[Notes on color patterns, unbraiding to fix mistakes, techniques for carrying multiple loops, structure, Unorthodox braids of 11 loops, etc follow the written instructions.]
11-loop square braids: Learn 11-loop braids only after the moves for 9-loop braids are automatic, meaning you can talk, or look up occasionally, while still braiding. There is no new finger to train with 11-loop braids, but there is a new step to remember in the loop-shifting. Your fingers need to have a lot of automatic control over the loops so you can manage them easily while thinking about the new step and keeping track of two loops on the d-finger. The following 2 videos are at slo-mo practice speed, but they do assume that you already know how to braid using my “thumb” method for 9 loop braids.
Below is part 2—I had to break my initial video into 2 parts because it went over the youtube maximum of 15 minutes. Both have useful tips for learning this braid:
Below is a revised version of my old photo-tutorial in L-MBRIC from 2008. I’ve rewritten it, and included more and larger photos, it may be easier to follow than the original version.
In the instructions below, I use the finger and loop letter-code abbreviations shown in this diagram of the 5-loop braiding procedure.
An 11-loop braid starts out with 5 loops on the right hand (one per digit), and 6 loops on the left hand. The left d-finger (little finger) holds 2 loops, one about halfway down the finger, and one in the crease near the tip. The right d-finger holds 1 loop, low–at the base of the finger. It will be the first operator.
Step 1. First loop transfer:
Carrying its original loop low, at the base of the finger, operator Rd goes through both loops on Ld, and continues through the Lc, Lb, La loops in one pass, to take the Lthumb-loop (turned from above), and keep it in high position.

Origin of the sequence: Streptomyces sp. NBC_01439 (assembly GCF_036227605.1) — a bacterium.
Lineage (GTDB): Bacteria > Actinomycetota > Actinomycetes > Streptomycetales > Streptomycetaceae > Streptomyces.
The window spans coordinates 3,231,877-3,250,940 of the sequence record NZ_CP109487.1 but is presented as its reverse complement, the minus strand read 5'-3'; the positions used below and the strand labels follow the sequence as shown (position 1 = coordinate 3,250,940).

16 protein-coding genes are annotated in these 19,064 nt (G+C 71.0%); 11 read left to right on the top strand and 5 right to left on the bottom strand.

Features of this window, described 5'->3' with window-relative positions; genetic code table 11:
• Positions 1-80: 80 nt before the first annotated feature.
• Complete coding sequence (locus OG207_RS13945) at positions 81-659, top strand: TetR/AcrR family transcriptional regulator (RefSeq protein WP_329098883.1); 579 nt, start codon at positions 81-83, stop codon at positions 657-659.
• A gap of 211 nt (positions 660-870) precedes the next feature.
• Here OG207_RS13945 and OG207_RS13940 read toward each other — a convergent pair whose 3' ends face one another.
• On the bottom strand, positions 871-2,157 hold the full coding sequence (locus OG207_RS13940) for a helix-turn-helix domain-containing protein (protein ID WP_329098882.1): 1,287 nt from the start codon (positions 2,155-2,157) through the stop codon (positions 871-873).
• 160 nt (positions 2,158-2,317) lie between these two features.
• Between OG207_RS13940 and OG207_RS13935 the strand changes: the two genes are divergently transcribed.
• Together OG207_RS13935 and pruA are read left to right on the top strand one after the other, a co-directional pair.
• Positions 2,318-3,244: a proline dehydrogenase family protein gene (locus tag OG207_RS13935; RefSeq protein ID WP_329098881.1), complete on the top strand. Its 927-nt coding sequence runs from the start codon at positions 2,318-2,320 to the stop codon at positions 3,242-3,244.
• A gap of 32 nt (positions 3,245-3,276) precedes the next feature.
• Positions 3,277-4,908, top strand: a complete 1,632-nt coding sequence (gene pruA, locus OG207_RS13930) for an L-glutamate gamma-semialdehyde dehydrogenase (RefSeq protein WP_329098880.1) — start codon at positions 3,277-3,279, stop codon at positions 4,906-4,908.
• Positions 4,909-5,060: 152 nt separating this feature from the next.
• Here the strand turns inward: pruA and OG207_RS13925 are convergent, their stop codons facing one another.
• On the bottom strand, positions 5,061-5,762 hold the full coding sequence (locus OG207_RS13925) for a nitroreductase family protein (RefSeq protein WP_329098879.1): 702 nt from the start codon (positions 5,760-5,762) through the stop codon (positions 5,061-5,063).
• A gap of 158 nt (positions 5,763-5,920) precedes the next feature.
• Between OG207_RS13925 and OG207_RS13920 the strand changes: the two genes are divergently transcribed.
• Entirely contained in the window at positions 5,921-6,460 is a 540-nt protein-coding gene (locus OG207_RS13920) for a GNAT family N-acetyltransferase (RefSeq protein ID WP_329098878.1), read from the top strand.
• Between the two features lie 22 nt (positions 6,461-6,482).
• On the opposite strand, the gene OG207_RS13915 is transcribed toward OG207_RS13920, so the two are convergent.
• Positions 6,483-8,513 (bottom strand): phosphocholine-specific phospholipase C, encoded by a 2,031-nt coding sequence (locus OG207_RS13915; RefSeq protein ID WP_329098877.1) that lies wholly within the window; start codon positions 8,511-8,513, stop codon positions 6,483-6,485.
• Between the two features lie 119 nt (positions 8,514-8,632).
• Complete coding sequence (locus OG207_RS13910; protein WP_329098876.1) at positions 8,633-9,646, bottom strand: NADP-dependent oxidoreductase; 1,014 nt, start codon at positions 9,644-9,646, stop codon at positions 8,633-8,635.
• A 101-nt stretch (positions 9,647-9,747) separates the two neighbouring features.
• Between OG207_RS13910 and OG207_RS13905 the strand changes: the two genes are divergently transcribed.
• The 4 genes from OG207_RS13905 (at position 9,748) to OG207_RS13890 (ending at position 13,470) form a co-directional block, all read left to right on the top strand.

Below, the yellow ex-thumb- loop is now on Rd in high position: (yes that really is the right little finger–I don’t know why it looks so big!) Rd is now holding 2 yellow loops–the low one doesn’t show in this photo, but it’s there.
Step 2. Loop-shifting: One extra move happens before the L loops shift up–The uppermost (orange) Ld loop must be moved out of the way temporarily, so the lower Ld loop (pink) can shift up to the c finger:
So, the right index (Ra) will help with this: Ra temporarily lifts the high (orange) loop off Ld, and holds it while the left loops all shift up one position, filling the empty space left on the thumb.
After the loops have all shifted up one position, the now-bare little finger reaches out to take back the orange loop temporarily held on Ra.
Before the next loop transfer, that orange loop should drop down to be in low position on the Ld-finger, since the Ld finger will be the next operator. After the next loop transfer, Ld will again be holding two loops: the orange one low, and a new (yellow) one high.